The scope of this article will cover, predominantly, the impacts and expected responses to cyber security as it relates to the operation and protection of Australian businesses and individuals.


Key statistics 

In 2016, the ACSC began as an initiative of the Australian Signals Directorate (run by the Department of Home Affairs) to combat, inform of and regulate the role of cyber security within Australia. Since 2019, the ACSC has begun multiple inquiries and reports specifically to address the increasing threat of cyber-attacks. Of particular note to Australian businesses is the ACSC’s current Cyber Security Strategy 2020. This Strategy is largely informed by the ACSC Annual Cyber Threat Report 2019-2020, which provides for statistics that indicate how relevant cyber threats are to all Australians.

Figure 1 below outlines the threats to various groups within Australia, categorised by cyber security incidents (a single event or series of events that threatens the integrity, availability or confidentiality of digital information) that were least severe (Category 1 or C1) to most severe (Category 6 or C6). The largest proportion of incidents (36.5%) were a Category 5 – Moderate Incident

Figure 1: Categorization of Cyber Incidents 2019-2020[3]


As provided by the ACSC Report, the increase of cybercrime reports (Figure 2) directly correlates with cyber security incidents to which the ACSC had responded in 2019 to 2020 (Figure 3). Both figures show the general trend of increasing cyber threats from December 2019, with a high spike in the month of April 2020.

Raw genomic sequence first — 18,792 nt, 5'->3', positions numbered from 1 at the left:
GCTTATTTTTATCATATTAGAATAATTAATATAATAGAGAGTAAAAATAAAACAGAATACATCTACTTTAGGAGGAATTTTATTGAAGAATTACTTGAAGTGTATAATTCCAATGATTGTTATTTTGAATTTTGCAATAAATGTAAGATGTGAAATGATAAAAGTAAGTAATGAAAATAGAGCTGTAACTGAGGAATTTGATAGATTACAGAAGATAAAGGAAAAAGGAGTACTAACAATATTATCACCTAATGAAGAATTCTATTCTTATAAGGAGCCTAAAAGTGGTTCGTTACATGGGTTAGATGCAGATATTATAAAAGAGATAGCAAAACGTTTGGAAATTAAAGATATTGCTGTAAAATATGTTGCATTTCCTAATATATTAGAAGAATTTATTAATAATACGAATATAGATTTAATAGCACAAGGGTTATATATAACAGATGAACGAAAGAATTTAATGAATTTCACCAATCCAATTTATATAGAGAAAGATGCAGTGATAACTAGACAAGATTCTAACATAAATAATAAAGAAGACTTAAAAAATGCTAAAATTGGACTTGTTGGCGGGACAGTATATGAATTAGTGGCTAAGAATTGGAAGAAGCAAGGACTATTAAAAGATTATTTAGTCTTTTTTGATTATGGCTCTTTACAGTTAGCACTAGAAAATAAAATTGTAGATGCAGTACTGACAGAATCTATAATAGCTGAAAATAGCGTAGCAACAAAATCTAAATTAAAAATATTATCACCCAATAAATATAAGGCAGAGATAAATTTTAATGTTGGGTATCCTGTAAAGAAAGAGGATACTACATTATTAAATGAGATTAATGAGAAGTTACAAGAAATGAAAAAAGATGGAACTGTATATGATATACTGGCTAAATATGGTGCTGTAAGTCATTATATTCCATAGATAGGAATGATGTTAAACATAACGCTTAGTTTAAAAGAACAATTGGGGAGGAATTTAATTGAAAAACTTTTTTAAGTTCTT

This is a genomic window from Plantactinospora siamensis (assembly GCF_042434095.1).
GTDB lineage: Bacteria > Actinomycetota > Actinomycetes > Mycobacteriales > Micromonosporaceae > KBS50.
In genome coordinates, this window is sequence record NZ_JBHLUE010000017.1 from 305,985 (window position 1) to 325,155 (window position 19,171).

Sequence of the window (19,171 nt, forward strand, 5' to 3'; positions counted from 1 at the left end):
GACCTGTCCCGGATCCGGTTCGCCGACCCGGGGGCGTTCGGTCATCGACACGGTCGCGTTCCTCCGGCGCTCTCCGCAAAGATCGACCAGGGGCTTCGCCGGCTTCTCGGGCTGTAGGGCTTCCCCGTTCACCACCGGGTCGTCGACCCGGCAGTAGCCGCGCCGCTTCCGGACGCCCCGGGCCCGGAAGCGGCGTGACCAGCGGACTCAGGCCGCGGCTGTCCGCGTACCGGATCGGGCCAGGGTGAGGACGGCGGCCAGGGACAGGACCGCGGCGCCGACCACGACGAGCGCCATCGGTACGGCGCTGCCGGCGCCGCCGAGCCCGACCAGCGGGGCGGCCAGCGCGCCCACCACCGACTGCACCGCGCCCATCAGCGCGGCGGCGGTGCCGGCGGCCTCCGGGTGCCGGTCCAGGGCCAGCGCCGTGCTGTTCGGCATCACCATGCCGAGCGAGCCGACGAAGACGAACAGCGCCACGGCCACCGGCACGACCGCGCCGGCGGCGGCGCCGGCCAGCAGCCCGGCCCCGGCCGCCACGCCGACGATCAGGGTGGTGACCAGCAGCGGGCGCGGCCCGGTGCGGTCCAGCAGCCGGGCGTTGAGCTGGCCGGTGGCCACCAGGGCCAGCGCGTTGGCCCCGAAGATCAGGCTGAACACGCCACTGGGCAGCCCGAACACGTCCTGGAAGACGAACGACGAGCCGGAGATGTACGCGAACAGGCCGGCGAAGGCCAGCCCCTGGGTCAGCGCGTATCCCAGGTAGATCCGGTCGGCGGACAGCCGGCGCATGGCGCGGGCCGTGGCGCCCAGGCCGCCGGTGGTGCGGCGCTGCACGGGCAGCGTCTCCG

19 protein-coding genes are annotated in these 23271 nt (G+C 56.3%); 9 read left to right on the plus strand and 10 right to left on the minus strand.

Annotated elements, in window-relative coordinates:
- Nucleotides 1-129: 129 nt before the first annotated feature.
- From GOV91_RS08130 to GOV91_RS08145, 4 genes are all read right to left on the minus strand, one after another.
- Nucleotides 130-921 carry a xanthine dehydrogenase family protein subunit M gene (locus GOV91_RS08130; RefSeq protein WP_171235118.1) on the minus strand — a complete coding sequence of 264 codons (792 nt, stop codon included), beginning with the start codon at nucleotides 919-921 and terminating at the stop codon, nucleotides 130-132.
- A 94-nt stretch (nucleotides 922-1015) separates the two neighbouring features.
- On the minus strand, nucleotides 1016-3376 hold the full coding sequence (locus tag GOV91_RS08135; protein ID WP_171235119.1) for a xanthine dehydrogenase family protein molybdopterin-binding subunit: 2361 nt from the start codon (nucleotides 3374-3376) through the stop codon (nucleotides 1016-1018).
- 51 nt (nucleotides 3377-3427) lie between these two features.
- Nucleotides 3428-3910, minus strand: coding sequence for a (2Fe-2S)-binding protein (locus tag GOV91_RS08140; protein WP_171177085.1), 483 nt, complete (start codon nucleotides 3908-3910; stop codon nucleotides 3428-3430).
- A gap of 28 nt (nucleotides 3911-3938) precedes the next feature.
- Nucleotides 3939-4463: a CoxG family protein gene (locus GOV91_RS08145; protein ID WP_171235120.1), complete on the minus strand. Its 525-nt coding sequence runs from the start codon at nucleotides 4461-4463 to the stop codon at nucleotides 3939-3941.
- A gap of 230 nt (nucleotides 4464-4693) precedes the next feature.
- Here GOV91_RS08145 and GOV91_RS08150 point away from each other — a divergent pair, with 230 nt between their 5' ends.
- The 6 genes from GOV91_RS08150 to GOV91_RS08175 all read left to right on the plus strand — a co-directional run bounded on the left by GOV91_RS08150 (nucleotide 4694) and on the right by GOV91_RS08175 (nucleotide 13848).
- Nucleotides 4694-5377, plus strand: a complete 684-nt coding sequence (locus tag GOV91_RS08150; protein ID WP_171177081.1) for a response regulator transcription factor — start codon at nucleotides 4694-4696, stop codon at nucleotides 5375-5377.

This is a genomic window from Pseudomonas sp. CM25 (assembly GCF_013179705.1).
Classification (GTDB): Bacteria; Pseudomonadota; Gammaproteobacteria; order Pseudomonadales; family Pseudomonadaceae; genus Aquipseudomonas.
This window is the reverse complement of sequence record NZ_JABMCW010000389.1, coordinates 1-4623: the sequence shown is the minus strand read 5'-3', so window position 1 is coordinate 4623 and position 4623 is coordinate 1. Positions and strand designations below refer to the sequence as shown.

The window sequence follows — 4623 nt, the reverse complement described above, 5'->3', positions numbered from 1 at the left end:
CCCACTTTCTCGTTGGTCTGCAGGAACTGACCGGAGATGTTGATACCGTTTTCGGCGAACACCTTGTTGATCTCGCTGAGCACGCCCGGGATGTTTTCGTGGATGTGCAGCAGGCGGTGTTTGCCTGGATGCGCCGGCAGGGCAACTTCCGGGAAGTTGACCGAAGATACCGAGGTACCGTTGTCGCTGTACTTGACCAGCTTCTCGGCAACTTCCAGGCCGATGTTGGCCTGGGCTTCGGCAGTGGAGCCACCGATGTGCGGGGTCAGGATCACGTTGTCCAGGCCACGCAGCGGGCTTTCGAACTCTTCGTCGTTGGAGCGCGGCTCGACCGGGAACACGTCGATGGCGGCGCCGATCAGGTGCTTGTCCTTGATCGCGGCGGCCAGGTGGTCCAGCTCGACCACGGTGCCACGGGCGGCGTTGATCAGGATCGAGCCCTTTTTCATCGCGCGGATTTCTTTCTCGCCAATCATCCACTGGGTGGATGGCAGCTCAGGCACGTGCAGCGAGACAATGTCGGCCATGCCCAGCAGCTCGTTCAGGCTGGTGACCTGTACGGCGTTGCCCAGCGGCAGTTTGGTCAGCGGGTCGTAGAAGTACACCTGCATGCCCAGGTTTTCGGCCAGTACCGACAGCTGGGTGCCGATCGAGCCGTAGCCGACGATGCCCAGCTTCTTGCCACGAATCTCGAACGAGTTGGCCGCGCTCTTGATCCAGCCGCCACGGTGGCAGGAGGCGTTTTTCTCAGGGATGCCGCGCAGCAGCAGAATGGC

Figure 2: Number of Cyber Security Incidents, per month, 2019-2020[4]

Figure 3: Cybercrime reported, per month, 2019-2020[5]


In April 2020, the ACSC reported that there were multiple large, co-ordinated attacks which were comprised mainly of phishing emails seeking to obtain sensitive information about Australian businesses and individuals. It is reported the adversary threatened to release the sensitive information of recipients’ friends and family unless paid a ransom.

The threat of fraud and extortion was the most predominant of all cybercrime reports, making up 39.68% of the total reported cybercrimes. [6] This statistic alone should be of particular concern to Australian businesses given the estimated overall loss of $850 million to Australians in 2020 from cyber scams. [7] This loss was an increase of 23% from the year prior.[8] It has been estimated that total private sector costs of cyber security incidents are as high as $29 billion per year.[9]


Government response 

The Cyber Security Strategy 2020

The aforementioned ACSC Cyber Security Strategy 2020 (“the Strategy”) seeks to respond to these concerning statistics by providing both legislative proposals and practical guidance to assist Australians and their businesses. Key actions include:

1. Provisions in the Telecommunications and Other Legislation Amendment (Assisstance and Access) Act to provide law enforcement with broader powers to deter and disrupt dark web adverse actors;

2. The investment of $855.1 million over the next ten (10) years into the Australian Signals Directorate and to “enabling and enhancing intelligence capabilities”;